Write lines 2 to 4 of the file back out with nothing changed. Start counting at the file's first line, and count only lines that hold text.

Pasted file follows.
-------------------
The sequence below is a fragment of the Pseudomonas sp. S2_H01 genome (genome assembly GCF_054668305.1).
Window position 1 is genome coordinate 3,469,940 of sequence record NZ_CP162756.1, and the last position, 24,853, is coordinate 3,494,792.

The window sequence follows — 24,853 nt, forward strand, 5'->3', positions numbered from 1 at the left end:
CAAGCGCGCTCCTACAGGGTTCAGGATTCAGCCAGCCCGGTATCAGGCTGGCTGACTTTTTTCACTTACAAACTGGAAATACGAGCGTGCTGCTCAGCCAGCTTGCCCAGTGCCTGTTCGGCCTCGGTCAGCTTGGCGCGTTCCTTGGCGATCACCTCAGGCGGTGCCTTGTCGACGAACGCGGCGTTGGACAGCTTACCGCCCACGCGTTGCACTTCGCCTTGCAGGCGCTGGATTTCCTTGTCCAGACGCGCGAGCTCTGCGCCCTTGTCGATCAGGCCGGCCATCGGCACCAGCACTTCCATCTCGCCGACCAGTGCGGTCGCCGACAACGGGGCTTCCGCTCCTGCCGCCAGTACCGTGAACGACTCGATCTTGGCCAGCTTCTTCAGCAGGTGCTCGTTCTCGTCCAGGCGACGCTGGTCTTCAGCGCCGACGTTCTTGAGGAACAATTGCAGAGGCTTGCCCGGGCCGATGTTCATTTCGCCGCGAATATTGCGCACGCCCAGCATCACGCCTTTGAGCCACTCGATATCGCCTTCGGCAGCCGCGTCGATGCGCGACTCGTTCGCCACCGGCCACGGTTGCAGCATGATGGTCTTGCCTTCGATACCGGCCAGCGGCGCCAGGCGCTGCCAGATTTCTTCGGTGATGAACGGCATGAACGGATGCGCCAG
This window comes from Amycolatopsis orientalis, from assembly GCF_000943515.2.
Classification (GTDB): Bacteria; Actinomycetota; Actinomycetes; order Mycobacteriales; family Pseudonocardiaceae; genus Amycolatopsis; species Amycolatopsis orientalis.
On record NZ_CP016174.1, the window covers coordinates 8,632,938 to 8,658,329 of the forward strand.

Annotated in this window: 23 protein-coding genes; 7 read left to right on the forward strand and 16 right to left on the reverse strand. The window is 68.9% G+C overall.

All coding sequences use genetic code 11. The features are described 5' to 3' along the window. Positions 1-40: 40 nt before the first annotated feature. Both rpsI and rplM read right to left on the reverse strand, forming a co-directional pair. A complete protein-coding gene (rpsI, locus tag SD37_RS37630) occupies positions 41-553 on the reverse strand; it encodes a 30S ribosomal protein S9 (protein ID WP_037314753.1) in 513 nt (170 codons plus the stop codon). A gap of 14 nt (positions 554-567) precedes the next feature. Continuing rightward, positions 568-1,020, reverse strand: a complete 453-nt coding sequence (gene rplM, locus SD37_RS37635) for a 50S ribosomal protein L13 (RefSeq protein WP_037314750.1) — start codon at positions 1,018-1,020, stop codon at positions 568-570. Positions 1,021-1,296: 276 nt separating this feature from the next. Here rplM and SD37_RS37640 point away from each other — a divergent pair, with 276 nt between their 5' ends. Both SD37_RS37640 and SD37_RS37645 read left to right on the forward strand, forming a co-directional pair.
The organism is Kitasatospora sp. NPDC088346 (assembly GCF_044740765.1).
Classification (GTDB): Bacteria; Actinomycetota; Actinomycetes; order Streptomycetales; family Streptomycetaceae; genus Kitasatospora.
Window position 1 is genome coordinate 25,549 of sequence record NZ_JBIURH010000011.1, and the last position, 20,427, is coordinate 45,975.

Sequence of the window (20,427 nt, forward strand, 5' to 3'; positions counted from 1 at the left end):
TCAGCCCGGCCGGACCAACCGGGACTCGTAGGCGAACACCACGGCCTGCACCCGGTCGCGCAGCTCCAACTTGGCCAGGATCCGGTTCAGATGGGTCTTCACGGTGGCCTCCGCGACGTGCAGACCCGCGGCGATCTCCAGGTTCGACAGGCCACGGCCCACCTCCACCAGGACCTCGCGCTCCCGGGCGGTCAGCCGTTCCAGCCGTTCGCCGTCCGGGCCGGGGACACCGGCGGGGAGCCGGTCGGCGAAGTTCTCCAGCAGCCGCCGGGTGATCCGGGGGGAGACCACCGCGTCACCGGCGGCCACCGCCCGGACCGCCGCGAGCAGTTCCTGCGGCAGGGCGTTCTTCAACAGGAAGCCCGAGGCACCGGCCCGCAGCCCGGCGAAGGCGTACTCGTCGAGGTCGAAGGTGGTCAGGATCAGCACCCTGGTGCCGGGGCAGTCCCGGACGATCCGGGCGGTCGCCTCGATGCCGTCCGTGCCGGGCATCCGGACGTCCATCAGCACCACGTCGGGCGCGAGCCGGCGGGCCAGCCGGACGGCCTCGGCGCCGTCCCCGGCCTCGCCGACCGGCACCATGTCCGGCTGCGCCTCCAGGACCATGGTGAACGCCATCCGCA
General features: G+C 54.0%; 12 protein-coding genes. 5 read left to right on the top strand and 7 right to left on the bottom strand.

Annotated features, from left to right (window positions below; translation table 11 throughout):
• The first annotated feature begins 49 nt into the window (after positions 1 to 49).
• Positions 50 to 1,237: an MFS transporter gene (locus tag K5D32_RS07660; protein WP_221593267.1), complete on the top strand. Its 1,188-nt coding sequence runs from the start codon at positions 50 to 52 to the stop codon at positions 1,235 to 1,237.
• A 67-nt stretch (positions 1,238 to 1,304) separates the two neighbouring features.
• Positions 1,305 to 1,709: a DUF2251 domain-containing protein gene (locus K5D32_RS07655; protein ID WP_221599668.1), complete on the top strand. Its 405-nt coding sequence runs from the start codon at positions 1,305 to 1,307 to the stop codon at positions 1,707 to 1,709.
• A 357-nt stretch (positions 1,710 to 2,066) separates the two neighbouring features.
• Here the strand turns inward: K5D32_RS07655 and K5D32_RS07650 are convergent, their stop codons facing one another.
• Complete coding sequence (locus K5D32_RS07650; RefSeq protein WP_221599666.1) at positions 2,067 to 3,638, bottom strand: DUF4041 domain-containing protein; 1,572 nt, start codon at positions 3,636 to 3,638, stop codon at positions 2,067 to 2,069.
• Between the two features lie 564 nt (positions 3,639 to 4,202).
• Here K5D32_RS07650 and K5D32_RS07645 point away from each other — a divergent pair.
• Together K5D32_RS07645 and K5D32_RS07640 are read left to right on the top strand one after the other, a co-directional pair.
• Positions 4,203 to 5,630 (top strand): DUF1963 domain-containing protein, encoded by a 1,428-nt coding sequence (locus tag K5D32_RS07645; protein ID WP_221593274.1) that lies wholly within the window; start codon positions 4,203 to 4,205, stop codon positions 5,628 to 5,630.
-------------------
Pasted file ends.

Window position 1 is genome coordinate 3,469,940 of sequence record NZ_CP162756.1, and the last position, 24,853, is coordinate 3,494,792.

The window sequence follows — 24,853 nt, forward strand, 5'->3', positions numbered from 1 at the left end:
CAAGCGCGCTCCTACAGGGTTCAGGATTCAGCCAGCCCGGTATCAGGCTGGCTGACTTTTTTCACTTACAAACTGGAAATACGAGCGTGCTGCTCAGCCAGCTTGCCCAGTGCCTGTTCGGCCTCGGTCAGCTTGGCGCGTTCCTTGGCGATCACCTCAGGCGGTGCCTTGTCGACGAACGCGGCGTTGGACAGCTTACCGCCCACGCGTTGCACTTCGCCTTGCAGGCGCTGGATTTCCTTGTCCAGACGCGCGAGCTCTGCGCCCTTGTCGATCAGGCCGGCCATCGGCACCAGCACTTCCATCTCGCCGACCAGTGCGGTCGCCGACAACGGGGCTTCCGCTCCTGCCGCCAGTACCGTGAACGACTCGATCTTGGCCAGCTTCTTCAGCAGGTGCTCGTTCTCGTCCAGGCGACGCTGGTCTTCAGCGCCGACGTTCTTGAGGAACAATTGCAGAGGCTTGCCCGGGCCGATGTTCATTTCGCCGCGAATATTGCGCACGCCCAGCATCACGCCTTTGAGCCACTCGATATCGCCTTCGGCAGCCGCGTCGATGCGCGACTCGTTCGCCACCGGCCACGGTTGCAGCATGATGGTCTTGCCTTCGATACCGGCCAGCGGCGCCAGGCGCTGCCAGATTTCTTCGGTGATGAACGGCATGAACGGATGCGCCAG